State v. Brennen

Annotate this Case

356 N.W.2d 861 (1984)

218 Neb. 454

STATE of Nebraska, Appellee, v. Kenneth E. BRENNEN, Appellant.

No. 83-777.

Supreme Court of Nebraska.

October 12, 1984.

*863 James Martin Davis of Dolan, Davis & Gleason, Omaha, for appellant.

Paul L. Douglas, Atty. Gen., and Lynne R. Fritz, Asst. Atty. Gen., Lincoln, for appellee.

KRIVOSHA, C.J., and BOSLAUGH, WHITE, HASTINGS, CAPORALE, and SHANAHAN, JJ.

CAPORALE, Justice.

Defendant, Kenneth E. Brennen, appeals from the convictions, following a bench trial, and concurrent sentences of imprisonment for a period of 1 year on each of two counts of unlawful possession of controlled substances, to wit, cocaine and hashish. He questions the validity of the interceptions of certain telephonic conversations and the sufficiency of the evidence. We affirm.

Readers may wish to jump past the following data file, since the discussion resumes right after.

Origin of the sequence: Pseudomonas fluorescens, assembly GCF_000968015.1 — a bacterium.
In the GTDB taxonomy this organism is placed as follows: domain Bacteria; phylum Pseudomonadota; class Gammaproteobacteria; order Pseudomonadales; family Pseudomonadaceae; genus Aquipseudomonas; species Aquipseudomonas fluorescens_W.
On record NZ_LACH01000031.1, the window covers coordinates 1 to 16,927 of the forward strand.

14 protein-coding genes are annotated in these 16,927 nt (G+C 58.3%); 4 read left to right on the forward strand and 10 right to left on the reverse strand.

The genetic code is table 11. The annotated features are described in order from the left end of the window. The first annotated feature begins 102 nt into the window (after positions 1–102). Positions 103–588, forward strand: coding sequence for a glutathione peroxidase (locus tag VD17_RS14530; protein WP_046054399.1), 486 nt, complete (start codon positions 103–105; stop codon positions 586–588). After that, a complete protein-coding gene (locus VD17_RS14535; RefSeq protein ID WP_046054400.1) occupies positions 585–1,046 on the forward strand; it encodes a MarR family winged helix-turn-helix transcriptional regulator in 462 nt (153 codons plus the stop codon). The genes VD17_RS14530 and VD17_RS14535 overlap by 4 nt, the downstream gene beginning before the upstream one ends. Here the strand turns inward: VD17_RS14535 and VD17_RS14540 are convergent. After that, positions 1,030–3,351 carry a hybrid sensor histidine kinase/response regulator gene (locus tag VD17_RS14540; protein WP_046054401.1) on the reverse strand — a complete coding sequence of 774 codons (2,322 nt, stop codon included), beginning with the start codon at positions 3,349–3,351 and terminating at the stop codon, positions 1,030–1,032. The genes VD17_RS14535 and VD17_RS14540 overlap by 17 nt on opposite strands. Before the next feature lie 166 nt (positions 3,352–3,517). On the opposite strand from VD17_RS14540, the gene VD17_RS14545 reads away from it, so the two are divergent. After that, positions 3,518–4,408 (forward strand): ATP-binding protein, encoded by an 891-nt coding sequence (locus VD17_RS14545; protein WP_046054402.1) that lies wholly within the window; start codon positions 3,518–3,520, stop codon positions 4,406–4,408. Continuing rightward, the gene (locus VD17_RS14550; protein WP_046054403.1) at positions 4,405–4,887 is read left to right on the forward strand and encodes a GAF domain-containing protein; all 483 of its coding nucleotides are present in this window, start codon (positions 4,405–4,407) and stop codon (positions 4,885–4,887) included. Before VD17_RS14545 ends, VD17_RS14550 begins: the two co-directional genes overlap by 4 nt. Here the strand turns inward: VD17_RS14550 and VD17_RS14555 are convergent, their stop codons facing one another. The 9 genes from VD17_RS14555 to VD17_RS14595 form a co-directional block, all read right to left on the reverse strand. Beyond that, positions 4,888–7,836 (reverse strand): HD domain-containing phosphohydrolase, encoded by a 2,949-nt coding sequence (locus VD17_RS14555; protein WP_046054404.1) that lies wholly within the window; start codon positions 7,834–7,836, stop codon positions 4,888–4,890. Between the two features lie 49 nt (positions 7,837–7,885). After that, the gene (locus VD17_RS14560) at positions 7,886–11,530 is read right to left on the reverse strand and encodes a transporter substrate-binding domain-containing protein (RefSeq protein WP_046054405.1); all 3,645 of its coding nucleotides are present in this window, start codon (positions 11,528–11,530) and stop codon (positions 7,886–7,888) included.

The relevant facts concerning the interceptions are set forth in State v. Brennen, 214 Neb. 734, 336 N.W.2d 79 (1983) (Brennen I ), a single-judge opinion which determined that the district court erred in suppressing evidence seized as a result of the interceptions.

The first five of the issues presented by the seven errors Brennen assigns to the interceptions were dealt with in Brennen I. These issues are whether the interceptions were routinely employed and undertaken too early in the ongoing drug investigation, whether there was probable cause to undertake them, whether they were minimized sufficiently, whether interceptions of confidential communications were avoided, and the State's failure to file written reports. With respect to those issues we adopt the reasoning and rationale set forth in Brennen I and find the assignments of error presenting those issues to be without merit.